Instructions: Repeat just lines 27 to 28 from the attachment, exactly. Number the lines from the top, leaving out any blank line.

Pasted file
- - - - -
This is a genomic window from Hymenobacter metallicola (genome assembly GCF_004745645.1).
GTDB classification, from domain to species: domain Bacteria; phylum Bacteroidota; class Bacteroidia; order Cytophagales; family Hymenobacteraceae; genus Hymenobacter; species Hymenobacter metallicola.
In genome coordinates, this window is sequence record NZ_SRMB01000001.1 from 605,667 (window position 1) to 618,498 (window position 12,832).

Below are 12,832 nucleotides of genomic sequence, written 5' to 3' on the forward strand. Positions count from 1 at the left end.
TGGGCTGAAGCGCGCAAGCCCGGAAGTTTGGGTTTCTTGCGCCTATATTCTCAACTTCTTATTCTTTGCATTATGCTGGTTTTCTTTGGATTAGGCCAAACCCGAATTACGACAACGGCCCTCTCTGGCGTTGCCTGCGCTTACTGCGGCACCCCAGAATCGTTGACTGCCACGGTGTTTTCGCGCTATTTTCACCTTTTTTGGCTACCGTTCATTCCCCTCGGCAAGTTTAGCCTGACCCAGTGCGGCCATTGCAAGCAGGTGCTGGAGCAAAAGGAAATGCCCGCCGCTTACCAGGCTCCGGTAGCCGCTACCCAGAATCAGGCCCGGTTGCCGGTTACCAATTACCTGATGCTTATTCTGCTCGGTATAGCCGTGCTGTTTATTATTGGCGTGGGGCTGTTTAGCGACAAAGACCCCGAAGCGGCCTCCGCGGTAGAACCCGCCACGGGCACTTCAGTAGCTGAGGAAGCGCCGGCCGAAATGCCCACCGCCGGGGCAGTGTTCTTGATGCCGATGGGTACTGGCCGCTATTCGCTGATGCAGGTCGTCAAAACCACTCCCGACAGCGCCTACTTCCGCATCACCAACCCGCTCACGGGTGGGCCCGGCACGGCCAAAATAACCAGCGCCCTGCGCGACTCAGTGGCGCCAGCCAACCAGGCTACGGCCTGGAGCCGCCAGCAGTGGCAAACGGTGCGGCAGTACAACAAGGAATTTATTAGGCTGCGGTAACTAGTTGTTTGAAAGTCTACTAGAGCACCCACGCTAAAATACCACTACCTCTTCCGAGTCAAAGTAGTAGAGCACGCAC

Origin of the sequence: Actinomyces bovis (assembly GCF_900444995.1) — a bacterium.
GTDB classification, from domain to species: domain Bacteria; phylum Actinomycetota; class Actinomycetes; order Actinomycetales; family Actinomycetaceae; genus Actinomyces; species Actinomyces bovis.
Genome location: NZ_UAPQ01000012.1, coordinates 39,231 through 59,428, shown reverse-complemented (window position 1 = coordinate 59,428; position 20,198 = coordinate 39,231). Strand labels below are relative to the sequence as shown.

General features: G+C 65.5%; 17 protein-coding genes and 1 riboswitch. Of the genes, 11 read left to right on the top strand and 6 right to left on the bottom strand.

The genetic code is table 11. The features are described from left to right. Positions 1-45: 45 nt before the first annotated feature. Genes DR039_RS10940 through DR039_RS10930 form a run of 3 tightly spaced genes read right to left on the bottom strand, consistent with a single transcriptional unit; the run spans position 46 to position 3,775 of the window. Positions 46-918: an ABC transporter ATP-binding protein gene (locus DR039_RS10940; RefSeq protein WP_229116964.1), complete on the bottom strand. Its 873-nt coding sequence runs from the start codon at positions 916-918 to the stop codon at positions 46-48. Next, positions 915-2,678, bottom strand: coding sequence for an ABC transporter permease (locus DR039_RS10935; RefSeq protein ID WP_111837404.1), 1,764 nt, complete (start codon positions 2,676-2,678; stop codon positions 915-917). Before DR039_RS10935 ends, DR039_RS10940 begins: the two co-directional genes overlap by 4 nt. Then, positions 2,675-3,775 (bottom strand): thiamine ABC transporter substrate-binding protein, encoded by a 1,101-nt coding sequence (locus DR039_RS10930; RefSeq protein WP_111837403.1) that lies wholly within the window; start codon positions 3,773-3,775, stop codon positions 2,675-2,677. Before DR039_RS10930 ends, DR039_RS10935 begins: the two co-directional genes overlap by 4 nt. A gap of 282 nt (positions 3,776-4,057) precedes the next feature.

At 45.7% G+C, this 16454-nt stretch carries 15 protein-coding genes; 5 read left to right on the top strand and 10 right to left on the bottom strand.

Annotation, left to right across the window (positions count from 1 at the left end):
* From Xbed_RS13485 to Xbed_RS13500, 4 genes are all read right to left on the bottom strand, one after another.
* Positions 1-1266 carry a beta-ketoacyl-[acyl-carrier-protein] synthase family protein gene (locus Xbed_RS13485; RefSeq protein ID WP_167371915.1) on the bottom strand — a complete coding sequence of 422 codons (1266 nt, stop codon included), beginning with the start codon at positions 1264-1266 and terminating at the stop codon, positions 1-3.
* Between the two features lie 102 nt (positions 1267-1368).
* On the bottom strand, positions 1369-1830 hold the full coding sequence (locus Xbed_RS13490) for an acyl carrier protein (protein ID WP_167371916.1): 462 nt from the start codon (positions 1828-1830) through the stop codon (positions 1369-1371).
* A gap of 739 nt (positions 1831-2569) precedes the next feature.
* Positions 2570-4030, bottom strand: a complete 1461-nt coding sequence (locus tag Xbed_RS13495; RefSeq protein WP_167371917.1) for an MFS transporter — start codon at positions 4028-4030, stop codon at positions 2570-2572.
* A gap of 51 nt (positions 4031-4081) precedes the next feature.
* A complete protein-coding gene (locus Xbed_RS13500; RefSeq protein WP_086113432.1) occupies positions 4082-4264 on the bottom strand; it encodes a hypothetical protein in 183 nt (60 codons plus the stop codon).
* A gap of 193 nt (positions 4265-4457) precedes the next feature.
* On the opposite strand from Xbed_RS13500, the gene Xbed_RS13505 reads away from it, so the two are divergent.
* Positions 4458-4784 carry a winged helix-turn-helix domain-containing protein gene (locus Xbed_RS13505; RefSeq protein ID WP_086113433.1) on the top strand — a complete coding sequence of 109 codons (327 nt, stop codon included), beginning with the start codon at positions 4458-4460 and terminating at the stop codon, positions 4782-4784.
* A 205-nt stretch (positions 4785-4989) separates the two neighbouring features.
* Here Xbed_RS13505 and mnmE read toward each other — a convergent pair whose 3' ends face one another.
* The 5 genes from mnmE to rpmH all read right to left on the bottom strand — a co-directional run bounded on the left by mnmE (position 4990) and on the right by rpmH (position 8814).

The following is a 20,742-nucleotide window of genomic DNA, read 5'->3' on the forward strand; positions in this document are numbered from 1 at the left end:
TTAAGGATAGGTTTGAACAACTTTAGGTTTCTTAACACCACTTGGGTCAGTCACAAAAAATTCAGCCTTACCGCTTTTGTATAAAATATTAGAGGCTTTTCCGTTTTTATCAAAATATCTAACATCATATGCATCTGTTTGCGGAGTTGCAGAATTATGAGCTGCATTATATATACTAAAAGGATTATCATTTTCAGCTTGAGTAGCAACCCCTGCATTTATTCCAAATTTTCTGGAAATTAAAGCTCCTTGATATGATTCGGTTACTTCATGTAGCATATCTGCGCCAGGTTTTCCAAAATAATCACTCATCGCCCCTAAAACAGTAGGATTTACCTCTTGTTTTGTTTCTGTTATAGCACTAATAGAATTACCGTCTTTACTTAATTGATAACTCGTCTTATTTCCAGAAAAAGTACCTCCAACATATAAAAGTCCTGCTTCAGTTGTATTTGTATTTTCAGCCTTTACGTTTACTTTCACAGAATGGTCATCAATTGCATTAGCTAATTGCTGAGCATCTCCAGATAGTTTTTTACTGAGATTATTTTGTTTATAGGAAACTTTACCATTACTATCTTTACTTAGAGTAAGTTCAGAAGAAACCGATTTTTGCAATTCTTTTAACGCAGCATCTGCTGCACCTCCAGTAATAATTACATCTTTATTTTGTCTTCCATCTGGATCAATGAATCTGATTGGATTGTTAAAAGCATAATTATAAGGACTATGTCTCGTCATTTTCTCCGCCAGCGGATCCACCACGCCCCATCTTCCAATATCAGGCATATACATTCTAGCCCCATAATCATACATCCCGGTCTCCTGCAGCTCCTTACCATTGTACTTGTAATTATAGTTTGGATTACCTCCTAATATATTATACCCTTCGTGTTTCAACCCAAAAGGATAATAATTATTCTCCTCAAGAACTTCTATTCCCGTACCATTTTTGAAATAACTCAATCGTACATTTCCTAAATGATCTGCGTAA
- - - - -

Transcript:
The following is a 20,742-nucleotide window of genomic DNA, read 5'->3' on the forward strand; positions in this document are numbered from 1 at the left end:
TTAAGGATAGGTTTGAACAACTTTAGGTTTCTTAACACCACTTGGGTCAGTCACAAAAAATTCAGCCTTACCGCTTTTGTATAAAATATTAGAGGCTTTTCCGTTTTTATCAAAATATCTAACATCATATGCATCTGTTTGCGGAGTTGCAGAATTATGAGCTGCATTATATATACTAAAAGGATTATCATTTTCAGCTTGAGTAGCAACCCCTGCATTTATTCCAAATTTTCTGGAAATTAAAGCTCCTTGATATGATTCGGTTACTTCATGTAGCATATCTGCGCCAGGTTTTCCAAAATAATCACTCATCGCCCCTAAAACAGTAGGATTTACCTCTTGTTTTGTTTCTGTTATAGCACTAATAGAATTACCGTCTTTACTTAATTGATAACTCGTCTTATTTCCAGAAAAAGTACCTCCAACATATAAAAGTCCTGCTTCAGTTGTATTTGTATTTTCAGCCTTTACGTTTACTTTCACAGAATGGTCATCAATTGCATTAGCTAATTGCTGAGCATCTCCAGATAGTTTTTTACTGAGATTATTTTGTTTATAGGAAACTTTACCATTACTATCTTTACTTAGAGTAAGTTCAGAAGAAACCGATTTTTGCAATTCTTTTAACGCAGCATCTGCTGCACCTCCAGTAATAATTACATCTTTATTTTGTCTTCCATCTGGATCAATGAATCTGATTGGATTGTTAAAAGCATAATTATAAGGACTATGTCTCGTCATTTTCTCCGCCAGCGGATCCACCACGCCCCATCTTCCAATATCAGGCATATACATTCTAGCCCCATAATCATACATCCCGGTCTCCTGCAGCTCCTTACCATTGTACTTGTAATTATAGTTTGGATTACCTCCTAATATATTATACCCTTCGTGTTTCAACCCAAAAGGATAATAATTATTCTCCTCAAGAACTTCTATTCCCGTACCATTTTTGAAATAACTCAATCGTACATTTCCTAAATGATCTGCGTAA